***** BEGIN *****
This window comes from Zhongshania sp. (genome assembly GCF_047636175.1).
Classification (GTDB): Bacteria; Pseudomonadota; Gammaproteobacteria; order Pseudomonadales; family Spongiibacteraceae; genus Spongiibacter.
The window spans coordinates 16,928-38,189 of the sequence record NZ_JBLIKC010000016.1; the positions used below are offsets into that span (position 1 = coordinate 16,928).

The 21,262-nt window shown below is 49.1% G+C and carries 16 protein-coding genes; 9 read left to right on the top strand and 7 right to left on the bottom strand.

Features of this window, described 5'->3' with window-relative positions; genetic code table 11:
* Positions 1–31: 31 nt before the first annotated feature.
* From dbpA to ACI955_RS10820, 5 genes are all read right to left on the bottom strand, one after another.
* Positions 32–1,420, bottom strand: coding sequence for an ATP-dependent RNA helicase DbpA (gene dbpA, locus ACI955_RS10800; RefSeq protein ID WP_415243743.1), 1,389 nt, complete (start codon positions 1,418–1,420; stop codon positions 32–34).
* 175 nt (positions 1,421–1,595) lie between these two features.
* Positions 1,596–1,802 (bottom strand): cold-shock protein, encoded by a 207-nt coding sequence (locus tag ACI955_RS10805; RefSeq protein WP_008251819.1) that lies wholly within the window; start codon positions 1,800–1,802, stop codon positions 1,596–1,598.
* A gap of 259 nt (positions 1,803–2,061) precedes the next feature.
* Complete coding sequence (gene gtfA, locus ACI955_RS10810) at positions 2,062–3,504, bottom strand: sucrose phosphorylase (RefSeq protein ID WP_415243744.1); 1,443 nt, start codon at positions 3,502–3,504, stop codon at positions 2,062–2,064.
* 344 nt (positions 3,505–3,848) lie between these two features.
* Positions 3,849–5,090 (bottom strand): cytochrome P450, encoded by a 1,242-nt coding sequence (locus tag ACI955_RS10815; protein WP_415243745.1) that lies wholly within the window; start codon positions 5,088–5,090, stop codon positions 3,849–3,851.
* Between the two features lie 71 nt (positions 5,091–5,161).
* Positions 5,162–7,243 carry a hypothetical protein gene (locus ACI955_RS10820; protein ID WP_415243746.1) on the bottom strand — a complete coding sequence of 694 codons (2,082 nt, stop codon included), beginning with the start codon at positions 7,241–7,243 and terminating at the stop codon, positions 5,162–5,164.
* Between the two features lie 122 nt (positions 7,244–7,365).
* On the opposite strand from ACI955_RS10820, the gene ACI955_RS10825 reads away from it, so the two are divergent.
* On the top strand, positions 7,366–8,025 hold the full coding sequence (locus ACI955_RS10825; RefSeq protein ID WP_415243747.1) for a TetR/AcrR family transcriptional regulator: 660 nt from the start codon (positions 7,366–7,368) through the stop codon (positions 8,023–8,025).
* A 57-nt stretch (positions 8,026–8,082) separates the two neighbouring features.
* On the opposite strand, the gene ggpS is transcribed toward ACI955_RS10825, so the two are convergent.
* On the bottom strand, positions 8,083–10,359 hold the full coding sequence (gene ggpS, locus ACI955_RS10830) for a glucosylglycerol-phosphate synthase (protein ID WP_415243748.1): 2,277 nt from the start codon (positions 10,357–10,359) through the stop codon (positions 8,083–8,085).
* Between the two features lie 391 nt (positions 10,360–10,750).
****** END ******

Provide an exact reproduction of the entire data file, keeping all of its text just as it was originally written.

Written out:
This window comes from Zhongshania sp. (genome assembly GCF_047636175.1).
Classification (GTDB): Bacteria; Pseudomonadota; Gammaproteobacteria; order Pseudomonadales; family Spongiibacteraceae; genus Spongiibacter.
The window spans coordinates 16,928-38,189 of the sequence record NZ_JBLIKC010000016.1; the positions used below are offsets into that span (position 1 = coordinate 16,928).

The 21,262-nt window shown below is 49.1% G+C and carries 16 protein-coding genes; 9 read left to right on the top strand and 7 right to left on the bottom strand.

Features of this window, described 5'->3' with window-relative positions; genetic code table 11:
* Positions 1–31: 31 nt before the first annotated feature.
* From dbpA to ACI955_RS10820, 5 genes are all read right to left on the bottom strand, one after another.
* Positions 32–1,420, bottom strand: coding sequence for an ATP-dependent RNA helicase DbpA (gene dbpA, locus ACI955_RS10800; RefSeq protein ID WP_415243743.1), 1,389 nt, complete (start codon positions 1,418–1,420; stop codon positions 32–34).
* 175 nt (positions 1,421–1,595) lie between these two features.
* Positions 1,596–1,802 (bottom strand): cold-shock protein, encoded by a 207-nt coding sequence (locus tag ACI955_RS10805; RefSeq protein WP_008251819.1) that lies wholly within the window; start codon positions 1,800–1,802, stop codon positions 1,596–1,598.
* A gap of 259 nt (positions 1,803–2,061) precedes the next feature.
* Complete coding sequence (gene gtfA, locus ACI955_RS10810) at positions 2,062–3,504, bottom strand: sucrose phosphorylase (RefSeq protein ID WP_415243744.1); 1,443 nt, start codon at positions 3,502–3,504, stop codon at positions 2,062–2,064.
* 344 nt (positions 3,505–3,848) lie between these two features.
* Positions 3,849–5,090 (bottom strand): cytochrome P450, encoded by a 1,242-nt coding sequence (locus tag ACI955_RS10815; protein WP_415243745.1) that lies wholly within the window; start codon positions 5,088–5,090, stop codon positions 3,849–3,851.
* Between the two features lie 71 nt (positions 5,091–5,161).
* Positions 5,162–7,243 carry a hypothetical protein gene (locus ACI955_RS10820; protein ID WP_415243746.1) on the bottom strand — a complete coding sequence of 694 codons (2,082 nt, stop codon included), beginning with the start codon at positions 7,241–7,243 and terminating at the stop codon, positions 5,162–5,164.
* Between the two features lie 122 nt (positions 7,244–7,365).
* On the opposite strand from ACI955_RS10820, the gene ACI955_RS10825 reads away from it, so the two are divergent.
* On the top strand, positions 7,366–8,025 hold the full coding sequence (locus ACI955_RS10825; RefSeq protein ID WP_415243747.1) for a TetR/AcrR family transcriptional regulator: 660 nt from the start codon (positions 7,366–7,368) through the stop codon (positions 8,023–8,025).
* A 57-nt stretch (positions 8,026–8,082) separates the two neighbouring features.
* On the opposite strand, the gene ggpS is transcribed toward ACI955_RS10825, so the two are convergent.
* On the bottom strand, positions 8,083–10,359 hold the full coding sequence (gene ggpS, locus ACI955_RS10830) for a glucosylglycerol-phosphate synthase (protein ID WP_415243748.1): 2,277 nt from the start codon (positions 10,357–10,359) through the stop codon (positions 8,083–8,085).
* Between the two features lie 391 nt (positions 10,360–10,750).